Howe, Julia Ward
Pages 5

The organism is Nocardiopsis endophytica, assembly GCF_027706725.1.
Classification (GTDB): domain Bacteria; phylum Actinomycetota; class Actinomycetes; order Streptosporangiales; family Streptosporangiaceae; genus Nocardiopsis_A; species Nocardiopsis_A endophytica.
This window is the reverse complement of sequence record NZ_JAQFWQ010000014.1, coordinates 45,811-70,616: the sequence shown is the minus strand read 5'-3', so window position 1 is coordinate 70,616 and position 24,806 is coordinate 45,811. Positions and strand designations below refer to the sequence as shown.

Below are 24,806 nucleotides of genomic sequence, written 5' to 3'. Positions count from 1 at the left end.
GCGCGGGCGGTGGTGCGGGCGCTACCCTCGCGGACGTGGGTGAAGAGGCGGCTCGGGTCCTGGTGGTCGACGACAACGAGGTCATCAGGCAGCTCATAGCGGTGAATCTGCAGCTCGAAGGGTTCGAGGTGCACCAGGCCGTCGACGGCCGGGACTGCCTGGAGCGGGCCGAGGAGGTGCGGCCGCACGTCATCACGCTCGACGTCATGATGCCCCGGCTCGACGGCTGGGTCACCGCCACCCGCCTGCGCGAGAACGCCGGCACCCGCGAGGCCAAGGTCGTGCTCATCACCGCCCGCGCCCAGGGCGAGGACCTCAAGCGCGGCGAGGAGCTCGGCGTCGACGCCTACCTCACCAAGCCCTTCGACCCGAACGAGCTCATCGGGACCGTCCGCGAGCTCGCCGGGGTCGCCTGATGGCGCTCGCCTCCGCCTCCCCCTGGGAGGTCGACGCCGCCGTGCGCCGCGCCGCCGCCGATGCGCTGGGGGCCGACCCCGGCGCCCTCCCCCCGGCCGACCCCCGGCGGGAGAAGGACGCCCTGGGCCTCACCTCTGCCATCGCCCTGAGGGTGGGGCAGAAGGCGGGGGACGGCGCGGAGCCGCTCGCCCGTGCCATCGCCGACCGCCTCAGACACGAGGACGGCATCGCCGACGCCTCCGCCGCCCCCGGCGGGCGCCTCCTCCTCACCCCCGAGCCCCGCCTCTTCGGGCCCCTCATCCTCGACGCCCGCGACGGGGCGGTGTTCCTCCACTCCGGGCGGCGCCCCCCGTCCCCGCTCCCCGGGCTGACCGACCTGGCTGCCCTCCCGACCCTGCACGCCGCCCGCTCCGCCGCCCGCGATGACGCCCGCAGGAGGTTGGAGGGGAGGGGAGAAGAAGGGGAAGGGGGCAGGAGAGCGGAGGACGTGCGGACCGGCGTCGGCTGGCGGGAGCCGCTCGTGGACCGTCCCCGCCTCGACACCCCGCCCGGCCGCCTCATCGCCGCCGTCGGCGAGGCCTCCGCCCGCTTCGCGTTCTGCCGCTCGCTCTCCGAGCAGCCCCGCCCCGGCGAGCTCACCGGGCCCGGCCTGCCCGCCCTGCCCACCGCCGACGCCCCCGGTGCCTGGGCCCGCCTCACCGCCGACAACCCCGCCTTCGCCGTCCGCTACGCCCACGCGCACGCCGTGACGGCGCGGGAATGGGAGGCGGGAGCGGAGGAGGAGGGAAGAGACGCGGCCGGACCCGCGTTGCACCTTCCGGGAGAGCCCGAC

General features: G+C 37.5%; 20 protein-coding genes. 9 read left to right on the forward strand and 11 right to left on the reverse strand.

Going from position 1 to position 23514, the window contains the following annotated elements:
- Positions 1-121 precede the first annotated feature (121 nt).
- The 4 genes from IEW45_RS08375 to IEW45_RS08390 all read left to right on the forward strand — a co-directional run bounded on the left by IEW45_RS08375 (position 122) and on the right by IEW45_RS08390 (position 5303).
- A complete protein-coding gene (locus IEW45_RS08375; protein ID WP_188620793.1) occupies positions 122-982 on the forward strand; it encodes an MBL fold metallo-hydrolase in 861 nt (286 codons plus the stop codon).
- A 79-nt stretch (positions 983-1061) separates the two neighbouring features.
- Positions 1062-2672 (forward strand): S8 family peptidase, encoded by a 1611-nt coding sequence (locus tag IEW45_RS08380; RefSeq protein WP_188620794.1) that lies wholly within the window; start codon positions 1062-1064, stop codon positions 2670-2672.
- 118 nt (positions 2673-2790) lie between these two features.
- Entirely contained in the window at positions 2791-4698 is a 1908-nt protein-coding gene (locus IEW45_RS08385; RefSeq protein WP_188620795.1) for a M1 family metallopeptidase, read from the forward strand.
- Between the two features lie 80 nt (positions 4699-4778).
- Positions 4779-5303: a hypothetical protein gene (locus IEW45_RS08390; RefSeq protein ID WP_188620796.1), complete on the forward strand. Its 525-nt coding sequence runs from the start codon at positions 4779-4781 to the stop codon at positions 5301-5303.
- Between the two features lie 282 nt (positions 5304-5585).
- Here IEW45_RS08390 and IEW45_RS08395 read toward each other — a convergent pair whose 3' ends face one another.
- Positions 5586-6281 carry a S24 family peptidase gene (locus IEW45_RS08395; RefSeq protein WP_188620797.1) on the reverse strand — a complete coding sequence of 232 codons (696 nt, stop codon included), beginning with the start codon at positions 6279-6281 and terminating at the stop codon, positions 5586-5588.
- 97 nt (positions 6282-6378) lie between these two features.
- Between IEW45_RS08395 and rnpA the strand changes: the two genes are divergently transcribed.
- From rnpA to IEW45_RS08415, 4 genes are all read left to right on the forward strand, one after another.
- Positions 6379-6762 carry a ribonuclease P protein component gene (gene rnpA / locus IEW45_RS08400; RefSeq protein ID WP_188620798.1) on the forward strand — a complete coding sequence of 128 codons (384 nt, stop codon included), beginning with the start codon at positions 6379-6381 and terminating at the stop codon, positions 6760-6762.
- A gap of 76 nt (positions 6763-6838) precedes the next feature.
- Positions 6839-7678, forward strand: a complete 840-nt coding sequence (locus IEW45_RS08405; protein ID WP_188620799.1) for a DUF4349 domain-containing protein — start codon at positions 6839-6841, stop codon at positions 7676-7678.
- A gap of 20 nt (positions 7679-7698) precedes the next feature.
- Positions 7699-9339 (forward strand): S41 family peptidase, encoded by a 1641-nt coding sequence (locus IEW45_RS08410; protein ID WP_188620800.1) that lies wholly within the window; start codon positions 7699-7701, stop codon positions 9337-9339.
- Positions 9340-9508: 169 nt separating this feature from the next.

With Emily Dickinson, Walt Whitman is regarded as one of the two most acclaimed and influential American poets of the nineteenth century during his lifetime, he was also one of the most controversial. His free-verse collection Leaves of Grass, published in 1855 and reissued in eight revised and expanded editions until his death, abandoned literary convention and broke cultural barriers in forging a distinctive national idiom of and for the American masses. Whitman was a member of the free-soil wing of the state's Democratic Party, Anden a member of the more traditional wing, which downplayed the issue of slavery. In August 1848, Whitman served as a delegate to the first convention of the Free Soil Party in Buffalo, New York. His attention to everyday experience labor, sexuality, and the simple joys of living evoked images that some believed threatened American social values but most others ultimately embraced.